I've got the same problem, arose recently. My yellow top has saved me on a few occasions. I've unknowingly had them stick on for a solid 7 hours more than once and come back and not have a problem starting. What else other than Kroil can I use to lubricate the switch? Thats actually what it feels it needs, the pedal returns all the way, the switch just has trouble clicking sometimes. Can I use WD40, etc?
I had this problem on my 60. Tried all the suggestions made above, but none worked. Finally looked carefully (with a light) at the brake and found a little rubber pad that is stuck onto the brake pedal arm...the pad contacts the brake switch. What I discovered is that the pad had an indent in the middle, caused by the piston on the brake switch repeatedly pushing into the rubber. The indent prevented the center piston on the switch from being fully pushed back. The pad was available from the dealer, and was pretty cheap. No problems since.
BTW, installing it was a pain until I discovered the trick. The pad has a little tail on it that you feed through a hole. Lubricate the tail (spit works) and then grab it from the back side with a pair of needle nose pliers. Pull the tail through, and the pad pops right into place. Pushing it in from the front won't work.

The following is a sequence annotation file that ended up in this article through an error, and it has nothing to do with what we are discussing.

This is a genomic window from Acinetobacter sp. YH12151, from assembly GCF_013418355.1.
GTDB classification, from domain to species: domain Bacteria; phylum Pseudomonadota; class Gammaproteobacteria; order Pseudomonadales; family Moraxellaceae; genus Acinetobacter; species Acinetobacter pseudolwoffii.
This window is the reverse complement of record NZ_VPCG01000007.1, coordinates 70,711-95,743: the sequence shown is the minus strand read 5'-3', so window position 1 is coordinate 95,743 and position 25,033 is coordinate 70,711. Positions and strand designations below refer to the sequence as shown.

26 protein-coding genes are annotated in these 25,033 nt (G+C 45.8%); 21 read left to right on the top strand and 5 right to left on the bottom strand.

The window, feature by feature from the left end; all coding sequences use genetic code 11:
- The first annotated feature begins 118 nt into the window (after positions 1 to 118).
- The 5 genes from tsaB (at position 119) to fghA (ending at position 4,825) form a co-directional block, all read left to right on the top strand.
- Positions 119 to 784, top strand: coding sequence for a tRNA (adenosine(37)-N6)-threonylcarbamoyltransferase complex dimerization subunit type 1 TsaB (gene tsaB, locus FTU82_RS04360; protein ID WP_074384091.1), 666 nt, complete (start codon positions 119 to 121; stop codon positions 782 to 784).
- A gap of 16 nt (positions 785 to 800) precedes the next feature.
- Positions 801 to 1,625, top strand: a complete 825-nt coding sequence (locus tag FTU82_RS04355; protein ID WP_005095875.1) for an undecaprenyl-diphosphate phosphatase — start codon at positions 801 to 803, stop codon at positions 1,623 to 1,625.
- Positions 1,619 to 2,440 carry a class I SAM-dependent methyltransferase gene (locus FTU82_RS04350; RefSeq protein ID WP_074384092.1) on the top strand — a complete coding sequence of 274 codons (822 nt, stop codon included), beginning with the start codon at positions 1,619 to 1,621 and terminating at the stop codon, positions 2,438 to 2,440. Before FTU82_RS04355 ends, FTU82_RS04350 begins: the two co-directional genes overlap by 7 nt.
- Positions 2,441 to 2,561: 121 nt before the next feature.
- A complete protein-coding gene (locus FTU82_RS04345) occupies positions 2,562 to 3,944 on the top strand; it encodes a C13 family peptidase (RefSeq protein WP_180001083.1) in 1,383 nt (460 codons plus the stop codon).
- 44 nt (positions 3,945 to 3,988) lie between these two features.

Had some brake work done on my 40 and when I got it back....the brake lights were staying on. Turns out the light switch wasn't clicking. Reached in a pushed the switch back and forth a few times with a flathead screwdriver they work now.
After replacing Brake Master, Clutch Master and adjusting the pedals to spec - the brake lights on my 78 would stay on. Unhooked the connector and turned the switch to adjust and it's good. In my case it seemed easier to pull the gauge panel to get to the connector/switch.
BTW - Anyone have 2 return springs on their brake pedal. Mine had 2 and what looks like only 1 spot to hook to. Can't tell if the PO put an extra spring on or if it should have 2? Can't find a detailed diagram in the manuals.